1.4 CEUs | Monday–Tuesday, March 23–24
Purpose and Background
Hurricanes Andrew (1992), Iniki (1992), Hugo (1989), four hurricanes of 2004, hurricanes Katrina, Rita, and Wilma of 2005, Sandy (2012), the Kansas-Oklahoma tornado outbreaks (1999 & 2003), and tornadoes in Alabama and Missouri (2011) were catastrophic demonstrations of the increasing vulnerability of buildings and other structures (tanks, signs, towers, etc.) to severe wind storms. Wind induced property losses now annually exceed the sum of all other losses from natural hazards.
This seminar addresses wind effects, provides guidelines for assessing design wind loads for buildings and other structures, and offers a discussion of the advantages of wind tunnel testing. This seminar is based on the ASCE publications Minimum Design Loads for Buildings and Other Structures (ASCE 7-16) and Significant Changes to the Wind Provisions of ASCE 7-16. While much of the instruction focuses on assessing wind loads, a portion of the seminar is directed to review wind damage experience of the past thirty years and lessons learned from the experience. Discussion in the seminar will focus on the new ASCE 7-16 Standard.
- Get comprehensive guidelines for assessing wind loads to be used in the design of buildings and other structures
- Review basic concepts of wind engineering (aerodynamics and structural dynamics)
- Learn how to identify a wind design problem
- Find out how wind damages buildings and ensure wind resistant construction
- Learn about wind tunnel testing and the interpretation of results
- Examine the provisions of ASCE 7-16
- Learn how to review wind speed data
- Use case studies to examine past performances of low, medium, and high-rise buildings in severe storms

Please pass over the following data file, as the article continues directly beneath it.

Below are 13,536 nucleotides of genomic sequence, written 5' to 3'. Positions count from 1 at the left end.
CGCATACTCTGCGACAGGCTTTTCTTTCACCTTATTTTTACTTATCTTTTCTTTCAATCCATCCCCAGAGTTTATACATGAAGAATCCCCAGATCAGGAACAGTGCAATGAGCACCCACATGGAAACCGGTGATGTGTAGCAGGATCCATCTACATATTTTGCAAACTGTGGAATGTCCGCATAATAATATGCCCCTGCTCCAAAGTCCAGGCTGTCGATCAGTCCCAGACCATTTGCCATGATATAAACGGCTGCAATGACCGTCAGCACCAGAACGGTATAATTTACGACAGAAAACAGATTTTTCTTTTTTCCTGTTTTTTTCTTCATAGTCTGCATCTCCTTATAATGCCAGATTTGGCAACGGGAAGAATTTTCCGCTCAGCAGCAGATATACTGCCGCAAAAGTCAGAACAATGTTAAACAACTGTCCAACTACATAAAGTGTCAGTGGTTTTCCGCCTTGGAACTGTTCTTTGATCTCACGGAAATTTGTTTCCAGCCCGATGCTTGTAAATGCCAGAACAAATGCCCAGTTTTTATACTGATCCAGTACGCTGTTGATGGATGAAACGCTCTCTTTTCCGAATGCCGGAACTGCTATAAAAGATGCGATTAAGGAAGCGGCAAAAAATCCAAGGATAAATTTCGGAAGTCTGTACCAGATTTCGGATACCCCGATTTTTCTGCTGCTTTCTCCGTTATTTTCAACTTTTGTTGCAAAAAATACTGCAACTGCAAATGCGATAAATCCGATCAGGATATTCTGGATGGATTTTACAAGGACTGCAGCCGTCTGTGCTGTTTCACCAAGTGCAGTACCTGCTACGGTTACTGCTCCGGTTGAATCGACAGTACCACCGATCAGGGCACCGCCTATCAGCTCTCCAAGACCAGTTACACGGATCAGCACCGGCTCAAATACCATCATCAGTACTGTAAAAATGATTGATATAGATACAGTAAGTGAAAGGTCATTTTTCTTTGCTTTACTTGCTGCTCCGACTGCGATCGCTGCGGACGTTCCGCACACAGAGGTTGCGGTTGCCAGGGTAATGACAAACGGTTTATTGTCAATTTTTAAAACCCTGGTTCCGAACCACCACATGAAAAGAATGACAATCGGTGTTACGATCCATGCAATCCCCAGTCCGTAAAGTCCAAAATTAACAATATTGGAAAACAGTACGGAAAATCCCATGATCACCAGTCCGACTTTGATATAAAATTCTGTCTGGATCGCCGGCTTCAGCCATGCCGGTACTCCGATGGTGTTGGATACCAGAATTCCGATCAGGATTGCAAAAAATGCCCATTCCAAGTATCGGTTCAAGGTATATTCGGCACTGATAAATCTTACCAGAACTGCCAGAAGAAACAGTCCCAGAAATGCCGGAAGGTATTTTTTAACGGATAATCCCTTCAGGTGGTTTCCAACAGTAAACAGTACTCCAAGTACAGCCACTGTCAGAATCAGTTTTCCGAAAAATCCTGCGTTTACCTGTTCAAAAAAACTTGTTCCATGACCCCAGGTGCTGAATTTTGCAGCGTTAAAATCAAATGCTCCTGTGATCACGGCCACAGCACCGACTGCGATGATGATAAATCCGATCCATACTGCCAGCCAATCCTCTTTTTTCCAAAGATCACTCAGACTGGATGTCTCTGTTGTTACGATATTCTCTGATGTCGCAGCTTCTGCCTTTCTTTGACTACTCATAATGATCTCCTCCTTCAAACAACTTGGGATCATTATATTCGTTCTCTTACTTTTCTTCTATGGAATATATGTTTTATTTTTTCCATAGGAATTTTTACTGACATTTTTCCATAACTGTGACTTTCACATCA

Upon completion of this seminar, you will be able to:
- Understand the fundamentals of wind engineering
- Use ASCE 7-16 to interpret and incorporate the fundamentals of wind engineering
- Calculate wind loads on buildings and other structures
Assessment of Learning Outcomes
Achievement of the learning outcomes will be assessed through the development of example calculations in Sessions 5, 6, and 7.
All attendees will receive a copy of ASCE/SEI 7-16 Minimum Design Loads and Associated Criteria for for Buildings and Other Structures.
Who Should Attend?
Engineers, Architects, Building Officials, and others involved with the design, construction, operation, and maintenance of buildings and other structures.
Time: 8:30 a.m. - 5:00 p.m.
Day One of this seminar is devoted to a comprehensive review of basic wind engineering fundamentals and the background of the wind load provisions of the national standard, ASCE 7-16.
Day Two focuses on the application of national standard ASCE 7-16 with hands-on experience gained by working through a number of examples utilizing provisions of ASCE 7-16. A portion of the day includes going beyond the standards, with discussion of the determination of site specific wind speed, and wind tunnel testing.
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